Quadriceps Contusion or Tear?

Quadriceps Contusion or Tear?

When covering a rugby match last Saturday, Kieran (Assumed name), one of my players went down in a ruck. There were so many players around that I could not get a clear vision of the mechanism of injury (a very important factor in helping establish between a contusion or tear). I ran on and was faced with my player in immense pain to the point he could not verbally tell me or even show me where he was feeling pain at that time. As minutes passed on the pitch he slowly began to calm and the initial pain felt had decreased. I could now find out he had pain in the top of his quadriceps.
After a little more time and help from others, Kieran was taken off the pitch into the dugout where I compressed from below to knee to as high up on the thigh as I could go, applied ice and also provided him with crutches to keep weight off the injured limb.

So now I was faced with – Is this a quadriceps contusion or tear?

What is a quadriceps tear?

MOI (Mechanism of Injury) ?
• Tears can occur due to a variety of reasons such as falls, direct force to the front of the knee and a heavy load on the leg with the foot planted and the knee partially bent.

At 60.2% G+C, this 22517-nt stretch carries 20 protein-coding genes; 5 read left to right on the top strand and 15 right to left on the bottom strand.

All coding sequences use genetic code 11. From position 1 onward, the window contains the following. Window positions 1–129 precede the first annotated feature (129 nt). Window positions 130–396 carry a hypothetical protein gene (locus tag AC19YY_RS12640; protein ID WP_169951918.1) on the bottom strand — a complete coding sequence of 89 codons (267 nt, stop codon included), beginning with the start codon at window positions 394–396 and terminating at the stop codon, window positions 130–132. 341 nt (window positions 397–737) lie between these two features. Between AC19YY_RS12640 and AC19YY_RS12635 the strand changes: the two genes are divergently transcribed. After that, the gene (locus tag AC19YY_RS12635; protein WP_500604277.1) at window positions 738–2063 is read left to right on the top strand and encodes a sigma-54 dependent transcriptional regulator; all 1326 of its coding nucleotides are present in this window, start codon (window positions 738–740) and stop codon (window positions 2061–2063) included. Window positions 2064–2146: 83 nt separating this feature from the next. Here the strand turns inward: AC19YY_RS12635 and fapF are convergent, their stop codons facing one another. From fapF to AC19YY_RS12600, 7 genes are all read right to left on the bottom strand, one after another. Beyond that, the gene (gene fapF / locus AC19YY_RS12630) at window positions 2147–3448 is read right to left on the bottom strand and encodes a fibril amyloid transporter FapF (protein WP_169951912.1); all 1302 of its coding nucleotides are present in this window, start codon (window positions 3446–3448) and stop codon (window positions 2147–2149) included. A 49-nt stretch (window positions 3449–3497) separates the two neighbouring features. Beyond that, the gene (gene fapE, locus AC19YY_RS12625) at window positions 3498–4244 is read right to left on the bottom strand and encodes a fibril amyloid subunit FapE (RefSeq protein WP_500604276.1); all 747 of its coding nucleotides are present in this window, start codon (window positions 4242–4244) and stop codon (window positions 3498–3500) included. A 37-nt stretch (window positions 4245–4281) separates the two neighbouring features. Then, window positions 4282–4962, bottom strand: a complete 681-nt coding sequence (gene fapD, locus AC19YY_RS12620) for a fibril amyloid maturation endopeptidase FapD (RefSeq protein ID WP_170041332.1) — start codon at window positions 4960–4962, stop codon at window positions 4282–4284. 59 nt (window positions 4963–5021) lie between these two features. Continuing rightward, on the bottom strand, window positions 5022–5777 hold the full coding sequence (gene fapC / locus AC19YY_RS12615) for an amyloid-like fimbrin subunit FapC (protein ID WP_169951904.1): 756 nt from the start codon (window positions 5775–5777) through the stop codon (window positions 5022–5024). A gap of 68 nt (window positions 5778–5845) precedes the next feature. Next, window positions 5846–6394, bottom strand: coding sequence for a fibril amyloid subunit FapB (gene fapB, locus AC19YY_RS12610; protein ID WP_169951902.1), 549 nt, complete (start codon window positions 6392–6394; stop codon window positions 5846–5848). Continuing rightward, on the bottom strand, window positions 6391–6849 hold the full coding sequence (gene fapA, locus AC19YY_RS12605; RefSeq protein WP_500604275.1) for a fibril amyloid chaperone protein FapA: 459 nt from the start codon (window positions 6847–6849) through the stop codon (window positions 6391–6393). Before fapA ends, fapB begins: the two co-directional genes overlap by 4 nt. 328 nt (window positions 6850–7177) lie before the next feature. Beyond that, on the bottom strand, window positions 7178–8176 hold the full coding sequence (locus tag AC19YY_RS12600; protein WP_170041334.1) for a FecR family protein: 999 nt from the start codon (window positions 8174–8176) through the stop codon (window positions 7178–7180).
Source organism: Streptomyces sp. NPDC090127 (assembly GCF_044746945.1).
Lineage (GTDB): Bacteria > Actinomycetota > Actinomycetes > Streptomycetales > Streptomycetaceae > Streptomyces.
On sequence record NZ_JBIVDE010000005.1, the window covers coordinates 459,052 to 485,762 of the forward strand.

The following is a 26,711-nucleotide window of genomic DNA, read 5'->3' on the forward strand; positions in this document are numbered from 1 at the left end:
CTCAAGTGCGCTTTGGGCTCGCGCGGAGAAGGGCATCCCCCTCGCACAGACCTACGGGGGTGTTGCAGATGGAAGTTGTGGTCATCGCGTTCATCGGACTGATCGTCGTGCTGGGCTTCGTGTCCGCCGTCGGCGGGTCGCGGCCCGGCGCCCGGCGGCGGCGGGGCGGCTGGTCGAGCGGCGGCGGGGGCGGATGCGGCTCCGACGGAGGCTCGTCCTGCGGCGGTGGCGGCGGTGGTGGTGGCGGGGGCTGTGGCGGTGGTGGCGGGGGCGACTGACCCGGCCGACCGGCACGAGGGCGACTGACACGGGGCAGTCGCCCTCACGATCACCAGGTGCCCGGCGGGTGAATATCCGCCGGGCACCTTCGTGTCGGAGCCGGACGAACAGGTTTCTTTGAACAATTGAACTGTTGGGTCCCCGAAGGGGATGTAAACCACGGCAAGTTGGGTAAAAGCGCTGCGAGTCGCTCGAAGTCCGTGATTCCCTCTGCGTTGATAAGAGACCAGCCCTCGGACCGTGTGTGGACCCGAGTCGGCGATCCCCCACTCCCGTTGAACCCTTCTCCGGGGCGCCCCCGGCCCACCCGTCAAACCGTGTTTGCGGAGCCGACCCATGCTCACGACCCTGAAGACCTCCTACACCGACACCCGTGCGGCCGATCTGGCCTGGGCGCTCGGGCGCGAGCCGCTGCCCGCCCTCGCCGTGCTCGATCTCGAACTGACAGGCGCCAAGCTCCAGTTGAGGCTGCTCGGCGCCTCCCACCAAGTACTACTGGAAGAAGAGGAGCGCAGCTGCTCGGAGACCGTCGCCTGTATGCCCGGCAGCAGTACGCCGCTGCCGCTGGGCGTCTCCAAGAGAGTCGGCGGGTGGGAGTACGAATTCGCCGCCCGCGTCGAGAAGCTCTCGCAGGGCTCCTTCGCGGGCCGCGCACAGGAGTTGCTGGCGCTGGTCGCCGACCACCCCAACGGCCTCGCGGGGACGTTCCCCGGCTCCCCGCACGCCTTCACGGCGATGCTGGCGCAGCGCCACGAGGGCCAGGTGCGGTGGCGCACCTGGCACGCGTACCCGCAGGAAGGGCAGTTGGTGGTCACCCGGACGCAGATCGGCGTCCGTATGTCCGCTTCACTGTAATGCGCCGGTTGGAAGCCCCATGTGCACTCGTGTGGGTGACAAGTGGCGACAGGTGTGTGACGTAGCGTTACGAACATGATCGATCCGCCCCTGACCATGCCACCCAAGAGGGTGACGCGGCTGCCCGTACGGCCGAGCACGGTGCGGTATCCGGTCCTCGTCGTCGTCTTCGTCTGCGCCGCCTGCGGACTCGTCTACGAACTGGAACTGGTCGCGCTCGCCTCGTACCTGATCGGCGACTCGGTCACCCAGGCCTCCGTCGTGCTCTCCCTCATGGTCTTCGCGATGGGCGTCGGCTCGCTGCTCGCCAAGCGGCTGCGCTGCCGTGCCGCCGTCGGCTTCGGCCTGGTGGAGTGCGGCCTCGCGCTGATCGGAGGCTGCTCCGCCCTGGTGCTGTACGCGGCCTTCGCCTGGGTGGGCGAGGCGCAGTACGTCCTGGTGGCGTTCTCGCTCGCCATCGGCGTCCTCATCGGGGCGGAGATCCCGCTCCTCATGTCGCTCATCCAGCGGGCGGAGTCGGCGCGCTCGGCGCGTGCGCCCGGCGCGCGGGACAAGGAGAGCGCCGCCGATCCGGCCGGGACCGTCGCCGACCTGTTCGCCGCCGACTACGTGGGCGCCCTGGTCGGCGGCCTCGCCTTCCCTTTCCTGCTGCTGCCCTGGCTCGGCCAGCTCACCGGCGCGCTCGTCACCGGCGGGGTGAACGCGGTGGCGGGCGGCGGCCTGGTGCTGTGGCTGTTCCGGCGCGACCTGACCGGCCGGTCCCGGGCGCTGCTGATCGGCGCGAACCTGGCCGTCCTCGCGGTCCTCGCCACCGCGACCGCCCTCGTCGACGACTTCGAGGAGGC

Clinical Findings?
• Dependent on grade of strain (1-3)
• Pain on palpation, stretching and contraction
• Swelling (varies with grade)
• In grade 3 there is a palpable defect in the muscle
• Muscle spasm
• Pain on weight bearing

What is a quadriceps contusion?
• In simple terms this is a blunt trauma to the thigh that causes bleeding deep within the muscle.

MOI?
• Result of a direct impact of the quadriceps

Clinical Finding?
• Pain and tenderness on palpation
• Swelling
• Pain on stretch and muscle contraction
• Difficulty weight bearing

So my findings…….

Monday came around; this was 2 days post injury. Over the two days Kieran followed the R.I.C.E principal and also had the use of crutches. At the appointment a detailed subjective assessment was carried out before an objective assessment. Within the subjective assessment Kieran stated he could not weight bear, he felt weak, and that he remembers going in for a tackle and he thinks he had a direct impact on the knee which bent his thigh back quickly. Kieran then also presented with extreme loss of ROM, a significant decrease in strength, pain on movement, bruising at the site of pain, pain on palpation and stretch and pain on weight bearing. Along with further questions and tests it was established Kieran had sustained a grade 2 rectus femoris strain, and is now on his way to a full recovery and will return soon to playing the sport he loves.

Many injuries can be treated thoroughly when a subjective assessment takes place; this helps you to specifically establish what has gone on and the right treatment for you.

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